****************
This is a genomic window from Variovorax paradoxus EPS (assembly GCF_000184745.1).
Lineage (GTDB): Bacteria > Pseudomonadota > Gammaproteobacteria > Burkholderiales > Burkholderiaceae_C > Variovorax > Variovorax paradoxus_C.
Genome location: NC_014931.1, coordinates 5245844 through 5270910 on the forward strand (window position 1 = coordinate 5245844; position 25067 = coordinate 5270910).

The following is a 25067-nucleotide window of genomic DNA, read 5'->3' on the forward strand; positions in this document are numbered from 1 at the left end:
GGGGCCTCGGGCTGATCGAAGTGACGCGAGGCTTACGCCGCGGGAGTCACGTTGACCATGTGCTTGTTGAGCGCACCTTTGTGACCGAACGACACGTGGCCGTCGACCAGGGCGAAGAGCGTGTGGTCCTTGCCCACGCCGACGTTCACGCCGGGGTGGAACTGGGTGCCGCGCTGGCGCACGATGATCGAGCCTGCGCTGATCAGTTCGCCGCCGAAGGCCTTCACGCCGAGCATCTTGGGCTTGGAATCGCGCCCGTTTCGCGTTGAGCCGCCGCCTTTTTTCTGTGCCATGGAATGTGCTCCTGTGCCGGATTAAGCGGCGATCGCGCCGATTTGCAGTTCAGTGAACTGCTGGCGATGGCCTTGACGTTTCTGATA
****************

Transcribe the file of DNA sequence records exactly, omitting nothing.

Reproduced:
This is a genomic window from Variovorax paradoxus EPS (assembly GCF_000184745.1).
Lineage (GTDB): Bacteria > Pseudomonadota > Gammaproteobacteria > Burkholderiales > Burkholderiaceae_C > Variovorax > Variovorax paradoxus_C.
Genome location: NC_014931.1, coordinates 5245844 through 5270910 on the forward strand (window position 1 = coordinate 5245844; position 25067 = coordinate 5270910).

The following is a 25067-nucleotide window of genomic DNA, read 5'->3' on the forward strand; positions in this document are numbered from 1 at the left end:
GGGGCCTCGGGCTGATCGAAGTGACGCGAGGCTTACGCCGCGGGAGTCACGTTGACCATGTGCTTGTTGAGCGCACCTTTGTGACCGAACGACACGTGGCCGTCGACCAGGGCGAAGAGCGTGTGGTCCTTGCCCACGCCGACGTTCACGCCGGGGTGGAACTGGGTGCCGCGCTGGCGCACGATGATCGAGCCTGCGCTGATCAGTTCGCCGCCGAAGGCCTTCACGCCGAGCATCTTGGGCTTGGAATCGCGCCCGTTTCGCGTTGAGCCGCCGCCTTTTTTCTGTGCCATGGAATGTGCTCCTGTGCCGGATTAAGCGGCGATCGCGCCGATTTGCAGTTCAGTGAACTGCTGGCGATGGCCTTGACGTTTCTGATA